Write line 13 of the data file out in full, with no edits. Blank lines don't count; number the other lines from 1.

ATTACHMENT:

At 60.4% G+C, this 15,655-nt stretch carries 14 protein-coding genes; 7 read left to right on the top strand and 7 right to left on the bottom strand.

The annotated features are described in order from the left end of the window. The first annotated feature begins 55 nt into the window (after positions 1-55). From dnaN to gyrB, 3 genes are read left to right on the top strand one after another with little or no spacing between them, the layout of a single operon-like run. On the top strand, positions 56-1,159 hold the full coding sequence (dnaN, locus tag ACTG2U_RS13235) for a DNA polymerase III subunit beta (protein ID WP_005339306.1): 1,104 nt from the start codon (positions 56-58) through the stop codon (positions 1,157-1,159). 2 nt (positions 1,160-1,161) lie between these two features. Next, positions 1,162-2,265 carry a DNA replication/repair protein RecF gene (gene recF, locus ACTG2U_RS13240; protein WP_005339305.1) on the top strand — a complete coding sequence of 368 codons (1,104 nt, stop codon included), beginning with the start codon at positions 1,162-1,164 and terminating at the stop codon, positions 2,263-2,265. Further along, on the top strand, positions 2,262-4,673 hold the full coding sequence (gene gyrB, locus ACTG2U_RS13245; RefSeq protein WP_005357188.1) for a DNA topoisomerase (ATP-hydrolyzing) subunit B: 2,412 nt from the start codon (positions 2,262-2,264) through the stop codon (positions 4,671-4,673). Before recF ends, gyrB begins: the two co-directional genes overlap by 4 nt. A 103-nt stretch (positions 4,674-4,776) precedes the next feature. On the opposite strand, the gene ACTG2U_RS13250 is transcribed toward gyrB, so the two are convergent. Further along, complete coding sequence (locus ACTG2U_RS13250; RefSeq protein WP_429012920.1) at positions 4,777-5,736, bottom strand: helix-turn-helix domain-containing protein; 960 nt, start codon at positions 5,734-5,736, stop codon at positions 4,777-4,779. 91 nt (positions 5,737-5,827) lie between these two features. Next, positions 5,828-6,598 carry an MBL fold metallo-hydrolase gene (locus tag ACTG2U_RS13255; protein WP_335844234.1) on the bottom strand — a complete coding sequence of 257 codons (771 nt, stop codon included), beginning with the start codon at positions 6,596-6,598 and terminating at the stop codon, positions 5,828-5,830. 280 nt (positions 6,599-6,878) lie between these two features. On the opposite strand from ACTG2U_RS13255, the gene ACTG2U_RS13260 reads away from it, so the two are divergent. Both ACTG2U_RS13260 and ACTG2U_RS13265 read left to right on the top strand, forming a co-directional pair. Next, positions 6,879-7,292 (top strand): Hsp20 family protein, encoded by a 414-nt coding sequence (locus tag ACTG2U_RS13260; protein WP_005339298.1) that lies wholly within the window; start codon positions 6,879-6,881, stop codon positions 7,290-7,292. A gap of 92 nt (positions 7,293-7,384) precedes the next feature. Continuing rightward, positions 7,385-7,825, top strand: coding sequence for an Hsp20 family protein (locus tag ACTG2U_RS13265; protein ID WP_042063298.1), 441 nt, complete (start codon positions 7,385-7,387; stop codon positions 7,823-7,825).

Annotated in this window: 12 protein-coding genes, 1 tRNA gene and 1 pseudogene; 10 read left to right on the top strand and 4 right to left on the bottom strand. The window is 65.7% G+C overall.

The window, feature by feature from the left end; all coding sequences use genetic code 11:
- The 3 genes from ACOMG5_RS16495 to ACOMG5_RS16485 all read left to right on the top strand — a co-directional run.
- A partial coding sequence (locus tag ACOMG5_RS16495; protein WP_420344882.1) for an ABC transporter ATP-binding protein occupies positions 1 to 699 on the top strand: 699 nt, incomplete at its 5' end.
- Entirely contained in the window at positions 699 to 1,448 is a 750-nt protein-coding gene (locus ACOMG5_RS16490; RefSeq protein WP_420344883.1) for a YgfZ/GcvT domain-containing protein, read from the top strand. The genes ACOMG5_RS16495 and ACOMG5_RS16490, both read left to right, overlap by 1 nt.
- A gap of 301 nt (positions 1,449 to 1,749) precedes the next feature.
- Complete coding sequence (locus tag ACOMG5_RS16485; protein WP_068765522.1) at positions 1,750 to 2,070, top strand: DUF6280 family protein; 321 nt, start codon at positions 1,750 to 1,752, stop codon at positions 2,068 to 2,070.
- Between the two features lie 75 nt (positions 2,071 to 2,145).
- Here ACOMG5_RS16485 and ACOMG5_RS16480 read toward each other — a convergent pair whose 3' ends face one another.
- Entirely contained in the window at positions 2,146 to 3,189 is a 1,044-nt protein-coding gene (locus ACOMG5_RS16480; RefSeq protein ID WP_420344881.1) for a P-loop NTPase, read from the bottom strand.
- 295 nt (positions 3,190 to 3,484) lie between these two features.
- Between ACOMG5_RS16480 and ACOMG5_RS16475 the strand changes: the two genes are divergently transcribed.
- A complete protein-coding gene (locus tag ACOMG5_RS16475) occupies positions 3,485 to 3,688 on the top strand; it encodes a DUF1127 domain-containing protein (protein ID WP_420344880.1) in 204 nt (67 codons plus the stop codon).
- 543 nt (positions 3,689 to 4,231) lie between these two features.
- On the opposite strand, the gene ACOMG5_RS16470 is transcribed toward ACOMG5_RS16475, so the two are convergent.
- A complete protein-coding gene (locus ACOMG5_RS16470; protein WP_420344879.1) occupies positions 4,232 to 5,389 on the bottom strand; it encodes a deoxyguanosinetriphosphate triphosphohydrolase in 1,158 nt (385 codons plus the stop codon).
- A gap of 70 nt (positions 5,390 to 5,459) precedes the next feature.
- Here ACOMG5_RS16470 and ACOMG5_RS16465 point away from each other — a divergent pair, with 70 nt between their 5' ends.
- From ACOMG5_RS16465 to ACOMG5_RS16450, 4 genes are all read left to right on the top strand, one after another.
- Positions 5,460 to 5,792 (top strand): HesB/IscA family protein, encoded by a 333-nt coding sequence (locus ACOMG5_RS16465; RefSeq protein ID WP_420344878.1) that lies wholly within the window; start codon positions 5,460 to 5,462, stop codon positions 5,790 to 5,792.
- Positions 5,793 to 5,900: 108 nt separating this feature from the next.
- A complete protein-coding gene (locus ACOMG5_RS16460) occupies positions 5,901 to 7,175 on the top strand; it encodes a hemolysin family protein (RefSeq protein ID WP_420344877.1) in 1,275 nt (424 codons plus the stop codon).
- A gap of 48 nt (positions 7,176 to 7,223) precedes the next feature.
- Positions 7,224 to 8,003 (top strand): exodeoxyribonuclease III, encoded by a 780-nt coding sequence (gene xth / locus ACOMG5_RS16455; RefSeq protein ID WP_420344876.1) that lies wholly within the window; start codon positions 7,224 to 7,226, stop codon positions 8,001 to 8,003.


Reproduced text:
- 295 nt (positions 3,190 to 3,484) lie between these two features.